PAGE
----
A Tale of a Bicycle Journey to Crater Lake

by David Getchel

I biked across the country the summer of 2008, no biggie. That was 3,558.09 miles over the course of 50 riding days. The summer of 2009 I biked to Crater Lake, Oregon. This was 1,132.03 miles round trip in 11 days. A higher average per day by 30 miles.

This endeavor was the toughest thing I have ever done. Physically and mentally. Also this was my first bicycle tour, meaning I haul my own gear. No support van, no leader, no lunch stops to ll up on food and water, not even fellow riders. I was the leader, I had to make the calls, keep carful track of my water supply and route.

From the wastelands to the ocean to redwood forests. This is what I fought so hard in my mind and body for.

Crater Lake, 1,943 feet at its deepest, 4.5 – 6 miles in width and as clear as a glass of water. Filled only by rainwater and snowfall.

Leaving Davis, California for Oroville I head out. This day was easy and flat.

I like to be minimalist and this is what I took for an 11 day trip. The big green bag had a tent, sleeping bag, sleeping pad, shorts/shirt and an extra pair of biking shorts. Also a stove kit and a spare tire. The blue bag had my food supply (good for a couple days), journal, glasses and arm/leg warmers.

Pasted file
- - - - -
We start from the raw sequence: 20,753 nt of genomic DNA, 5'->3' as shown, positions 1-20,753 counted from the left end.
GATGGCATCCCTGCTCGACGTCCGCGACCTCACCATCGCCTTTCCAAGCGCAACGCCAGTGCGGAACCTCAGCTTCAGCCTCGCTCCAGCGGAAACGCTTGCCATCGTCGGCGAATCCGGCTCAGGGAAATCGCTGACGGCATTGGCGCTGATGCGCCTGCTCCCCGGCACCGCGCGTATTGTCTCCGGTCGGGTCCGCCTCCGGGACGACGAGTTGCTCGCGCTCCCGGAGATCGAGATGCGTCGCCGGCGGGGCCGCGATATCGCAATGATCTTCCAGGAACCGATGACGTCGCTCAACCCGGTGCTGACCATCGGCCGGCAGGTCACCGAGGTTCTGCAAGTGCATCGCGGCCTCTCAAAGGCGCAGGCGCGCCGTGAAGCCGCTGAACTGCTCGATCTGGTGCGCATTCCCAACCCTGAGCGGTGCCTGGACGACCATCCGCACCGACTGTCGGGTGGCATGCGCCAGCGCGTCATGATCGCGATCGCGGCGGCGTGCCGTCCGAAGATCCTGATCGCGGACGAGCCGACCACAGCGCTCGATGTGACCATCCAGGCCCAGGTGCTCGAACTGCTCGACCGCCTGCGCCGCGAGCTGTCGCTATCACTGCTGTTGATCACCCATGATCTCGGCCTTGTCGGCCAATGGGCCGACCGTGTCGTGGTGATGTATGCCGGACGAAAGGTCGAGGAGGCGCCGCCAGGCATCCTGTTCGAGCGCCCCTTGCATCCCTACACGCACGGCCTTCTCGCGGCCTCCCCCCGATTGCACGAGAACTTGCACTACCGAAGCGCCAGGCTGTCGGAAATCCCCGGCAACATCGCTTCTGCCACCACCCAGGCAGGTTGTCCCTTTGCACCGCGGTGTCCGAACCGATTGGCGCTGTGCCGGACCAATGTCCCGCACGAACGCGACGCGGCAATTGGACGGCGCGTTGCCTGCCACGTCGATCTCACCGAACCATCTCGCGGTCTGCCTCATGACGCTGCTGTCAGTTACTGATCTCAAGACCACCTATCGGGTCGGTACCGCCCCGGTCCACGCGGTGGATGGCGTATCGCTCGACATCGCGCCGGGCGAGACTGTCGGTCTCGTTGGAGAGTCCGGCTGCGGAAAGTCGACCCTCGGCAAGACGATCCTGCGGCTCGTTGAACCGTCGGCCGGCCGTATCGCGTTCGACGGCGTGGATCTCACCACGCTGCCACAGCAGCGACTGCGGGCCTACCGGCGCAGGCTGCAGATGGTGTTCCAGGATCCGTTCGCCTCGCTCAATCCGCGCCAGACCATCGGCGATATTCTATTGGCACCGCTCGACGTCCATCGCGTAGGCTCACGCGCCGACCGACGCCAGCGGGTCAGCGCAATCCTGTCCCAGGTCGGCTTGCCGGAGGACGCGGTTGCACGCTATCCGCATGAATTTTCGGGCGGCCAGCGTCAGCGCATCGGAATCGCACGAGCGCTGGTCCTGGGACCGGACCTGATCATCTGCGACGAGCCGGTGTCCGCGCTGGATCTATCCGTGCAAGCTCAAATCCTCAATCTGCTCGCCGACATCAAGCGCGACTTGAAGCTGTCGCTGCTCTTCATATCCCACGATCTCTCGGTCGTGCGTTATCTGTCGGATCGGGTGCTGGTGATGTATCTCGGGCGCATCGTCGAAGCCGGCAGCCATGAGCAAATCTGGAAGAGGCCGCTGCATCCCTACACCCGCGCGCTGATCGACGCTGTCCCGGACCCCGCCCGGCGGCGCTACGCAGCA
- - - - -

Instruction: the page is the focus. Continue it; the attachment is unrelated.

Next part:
Front handle bar bag had camera, flashlight and my cue sheets/maps. On my back I had a 3 liter water pack, lock, first aid kit, tire pump and tubes, super bright neon windbreaker, TP and some other small stuff. What I want to work on is getting the weight of the backpack down. Some problems arose due to the heft.

For me, this was the right amount of gear. Not too heavy but enough to get me through. Keep me going, keep me warm.

My night on the outskirts of Oroville was ending with a beautiful sunset.

The next day proved to be a very long and very tough. I was too ambitious (not just this day but the entire journey) and set my sights 150 miles away on Susanville. Over 11 hours on the bike and I was still 40 miles away. This was not what I had in mind. Right after I left Oroville I started climbing and climbing and climbing. See, one problem about mapping this route out is I skipped over how much climbing I’d have to do. Not going to make that mistake again. I can climb, but I’d rather not for a 110 miles.

I was at a 200 ft elevation in Oroville and when I couldn’t ride anymore I ended the ride at Antelope lake 4,500 feet higher. As you can see by the graph, I climbed almost the entire day.

Finally got to a campground and set up camp. Had a gentleman offer me a beer (which was nice and cold) as he’d seen me riding up to the lake.

Heating up water for my instant mashed potatoes. Had a spam single as the main dish.

Leaving the next morning rode around the lake to get back on track.

More climbing, up to 5,950 feet. Then a very steep, sharp descent into Janesville which is close to Susanville. As you can see from the elevation chart it was -9-11% grade. It forced me to apply the breaks so as to not gain too much speed. Stopped halfway to let my hubs cool to not lock up the wheels.

These kind of descents are not fun because you can’t just fly down them. You have to be “feeling” your bike. What it and you can handle. What speed to take the turn at, how much to lean, cracks and holes in the road.